Hello! Here it is already the last day of January. We are 1/12 into the new year! It still feels like Christmas was yesterday and that probably has nothing to do with the boxed decorations that are still sitting in the living room floor.
I want to keep the questions for the Book Club for Non-Readers short and simple. It’s not supposed to be school, it’s supposed to be fun. Let’s get to then, shall we?
- Did you enjoy the book? Why or why not?
- Both titles have been challenged* for different reasons listed in earlier posts. In your reading do you think the challenge was justified or not?
- The books are autobiographical. What did you learn about the author that was surprising?
- Do you feel any part of the story could have been left out? If so, do you think leaving out that part of the story would have changed the recommendation to ban the book?
- Did the book give you any new perspectives on life?
See? Simple and painless. The BCN isn’t one of those book clubs that makes you compare the literature to Proust or the Crimean War. These are questions you should get in the habit of asking yourself when you finish a book you enjoyed.
Another habit I’ve just started getting into is writing the significant quotes down. I don’t know to what end, but sometimes I enjoy reading a particular sentence so much, or it is so meaningful, that I don’t want to forget it.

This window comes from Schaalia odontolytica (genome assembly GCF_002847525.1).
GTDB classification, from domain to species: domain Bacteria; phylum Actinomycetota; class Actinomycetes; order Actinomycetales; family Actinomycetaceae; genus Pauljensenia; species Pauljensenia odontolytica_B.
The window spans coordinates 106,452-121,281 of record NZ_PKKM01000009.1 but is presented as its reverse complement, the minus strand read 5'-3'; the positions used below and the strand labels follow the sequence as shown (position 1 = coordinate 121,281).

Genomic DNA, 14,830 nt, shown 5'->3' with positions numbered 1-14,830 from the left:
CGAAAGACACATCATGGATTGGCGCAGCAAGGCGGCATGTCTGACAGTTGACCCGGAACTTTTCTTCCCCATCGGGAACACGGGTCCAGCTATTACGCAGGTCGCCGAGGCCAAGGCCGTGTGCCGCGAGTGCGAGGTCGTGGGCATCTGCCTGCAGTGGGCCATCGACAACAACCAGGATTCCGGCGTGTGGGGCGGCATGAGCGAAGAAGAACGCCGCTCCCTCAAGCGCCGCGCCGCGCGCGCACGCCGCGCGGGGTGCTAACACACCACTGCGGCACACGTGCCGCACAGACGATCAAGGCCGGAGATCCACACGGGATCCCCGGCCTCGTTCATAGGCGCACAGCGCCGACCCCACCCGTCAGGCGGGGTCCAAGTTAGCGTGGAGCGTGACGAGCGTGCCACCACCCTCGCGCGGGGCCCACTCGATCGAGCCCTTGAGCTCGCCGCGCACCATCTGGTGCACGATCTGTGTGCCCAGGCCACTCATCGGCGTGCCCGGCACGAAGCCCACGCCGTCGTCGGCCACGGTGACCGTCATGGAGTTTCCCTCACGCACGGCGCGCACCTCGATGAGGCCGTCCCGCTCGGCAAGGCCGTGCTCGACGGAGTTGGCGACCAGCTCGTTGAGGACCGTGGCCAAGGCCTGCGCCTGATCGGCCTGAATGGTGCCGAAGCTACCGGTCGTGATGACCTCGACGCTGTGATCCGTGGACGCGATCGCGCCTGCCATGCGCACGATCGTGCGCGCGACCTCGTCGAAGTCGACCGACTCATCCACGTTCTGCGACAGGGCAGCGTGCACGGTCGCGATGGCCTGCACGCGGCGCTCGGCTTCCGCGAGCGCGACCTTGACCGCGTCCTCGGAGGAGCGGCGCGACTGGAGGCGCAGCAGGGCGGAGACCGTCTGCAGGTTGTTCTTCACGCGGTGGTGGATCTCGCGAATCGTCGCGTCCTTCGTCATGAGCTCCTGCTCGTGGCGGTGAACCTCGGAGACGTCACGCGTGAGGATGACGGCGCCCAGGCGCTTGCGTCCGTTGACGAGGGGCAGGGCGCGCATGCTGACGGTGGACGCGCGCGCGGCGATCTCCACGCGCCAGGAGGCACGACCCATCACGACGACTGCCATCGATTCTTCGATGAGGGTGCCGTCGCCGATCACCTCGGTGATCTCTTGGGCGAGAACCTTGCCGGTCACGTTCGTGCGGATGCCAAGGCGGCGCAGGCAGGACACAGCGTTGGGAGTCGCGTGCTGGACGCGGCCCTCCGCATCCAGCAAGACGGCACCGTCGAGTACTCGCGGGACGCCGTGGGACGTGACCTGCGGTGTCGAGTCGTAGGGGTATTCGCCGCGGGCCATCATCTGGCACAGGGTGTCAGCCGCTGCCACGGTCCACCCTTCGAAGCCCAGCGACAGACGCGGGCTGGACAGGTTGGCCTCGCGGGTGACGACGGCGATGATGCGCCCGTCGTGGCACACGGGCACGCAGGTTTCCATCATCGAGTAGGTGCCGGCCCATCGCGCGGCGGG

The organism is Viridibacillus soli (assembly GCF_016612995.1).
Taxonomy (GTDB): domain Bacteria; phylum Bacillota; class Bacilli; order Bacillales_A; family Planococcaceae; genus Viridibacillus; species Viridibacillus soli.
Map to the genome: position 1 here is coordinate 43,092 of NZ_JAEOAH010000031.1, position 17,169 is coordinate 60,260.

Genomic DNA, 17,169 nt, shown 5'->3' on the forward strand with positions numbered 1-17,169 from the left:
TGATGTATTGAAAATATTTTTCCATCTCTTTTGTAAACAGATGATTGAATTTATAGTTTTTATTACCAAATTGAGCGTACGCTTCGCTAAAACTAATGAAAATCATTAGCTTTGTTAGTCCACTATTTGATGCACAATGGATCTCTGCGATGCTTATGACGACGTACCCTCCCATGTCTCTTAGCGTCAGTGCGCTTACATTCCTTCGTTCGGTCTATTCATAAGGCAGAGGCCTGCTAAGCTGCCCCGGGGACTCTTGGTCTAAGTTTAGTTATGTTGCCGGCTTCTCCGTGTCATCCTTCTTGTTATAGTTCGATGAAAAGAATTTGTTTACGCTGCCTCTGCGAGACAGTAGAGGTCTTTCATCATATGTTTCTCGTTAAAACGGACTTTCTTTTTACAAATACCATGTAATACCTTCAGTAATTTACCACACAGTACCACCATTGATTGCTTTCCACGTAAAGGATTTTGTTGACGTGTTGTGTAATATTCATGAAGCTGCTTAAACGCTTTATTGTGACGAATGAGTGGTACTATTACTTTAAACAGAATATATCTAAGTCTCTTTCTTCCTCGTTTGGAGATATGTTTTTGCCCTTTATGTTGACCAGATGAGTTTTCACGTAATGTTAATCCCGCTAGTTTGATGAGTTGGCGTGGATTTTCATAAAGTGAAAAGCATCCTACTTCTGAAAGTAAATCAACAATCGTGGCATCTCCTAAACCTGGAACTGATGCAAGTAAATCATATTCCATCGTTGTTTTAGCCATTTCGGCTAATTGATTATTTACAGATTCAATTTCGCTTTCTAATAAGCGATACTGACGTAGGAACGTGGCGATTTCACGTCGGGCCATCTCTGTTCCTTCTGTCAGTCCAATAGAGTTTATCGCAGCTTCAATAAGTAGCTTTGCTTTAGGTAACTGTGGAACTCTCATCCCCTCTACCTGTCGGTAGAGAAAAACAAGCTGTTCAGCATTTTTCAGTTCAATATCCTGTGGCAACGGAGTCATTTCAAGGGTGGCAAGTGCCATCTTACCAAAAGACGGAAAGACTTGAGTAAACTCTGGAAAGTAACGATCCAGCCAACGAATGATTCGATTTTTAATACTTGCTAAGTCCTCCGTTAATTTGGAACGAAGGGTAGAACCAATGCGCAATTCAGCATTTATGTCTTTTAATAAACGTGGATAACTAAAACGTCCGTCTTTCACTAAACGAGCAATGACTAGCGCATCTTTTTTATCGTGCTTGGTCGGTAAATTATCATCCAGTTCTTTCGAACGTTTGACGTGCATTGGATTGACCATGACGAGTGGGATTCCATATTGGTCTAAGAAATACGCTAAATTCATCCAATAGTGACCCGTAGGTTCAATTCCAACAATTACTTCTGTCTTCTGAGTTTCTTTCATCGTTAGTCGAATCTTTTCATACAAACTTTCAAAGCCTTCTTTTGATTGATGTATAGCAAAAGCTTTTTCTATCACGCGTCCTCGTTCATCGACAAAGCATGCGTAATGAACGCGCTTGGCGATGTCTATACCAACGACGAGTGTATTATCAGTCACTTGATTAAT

Here’s what I captured from The Absolutely True Story of a Part-Time Indian:
So hunger is the not the worst thing about being poor.
He goes on to say tell the story of his sick dog, his best friend, and how the family doesn’t have any money to take him to the vet.
“Who has the most hope?” I asked.
Mom and Dad looked at each other. They studied each others eyes, you know, like they had antennas and were sending radio signals to each other. And then they both looked back at me.”Come on,” I said. “Who has the most hope?”
“White people,” my parents said at the same time.
The idea that hope is thing that can be measured is one thing. That is belongs, in the overwhelming majority to white people, is another thing. It gives perspective to this story so easily. And when you relate it to the earlier story about the dog, you can see how the pervasive lack of hope has woven its way through the generations of the Indians on this reservation.
I’m looking forward to next month’s science fiction theme – two of my favorite titles are up: Darwin Elevator by Jason Hough and Ready Player One by Ernest Cline.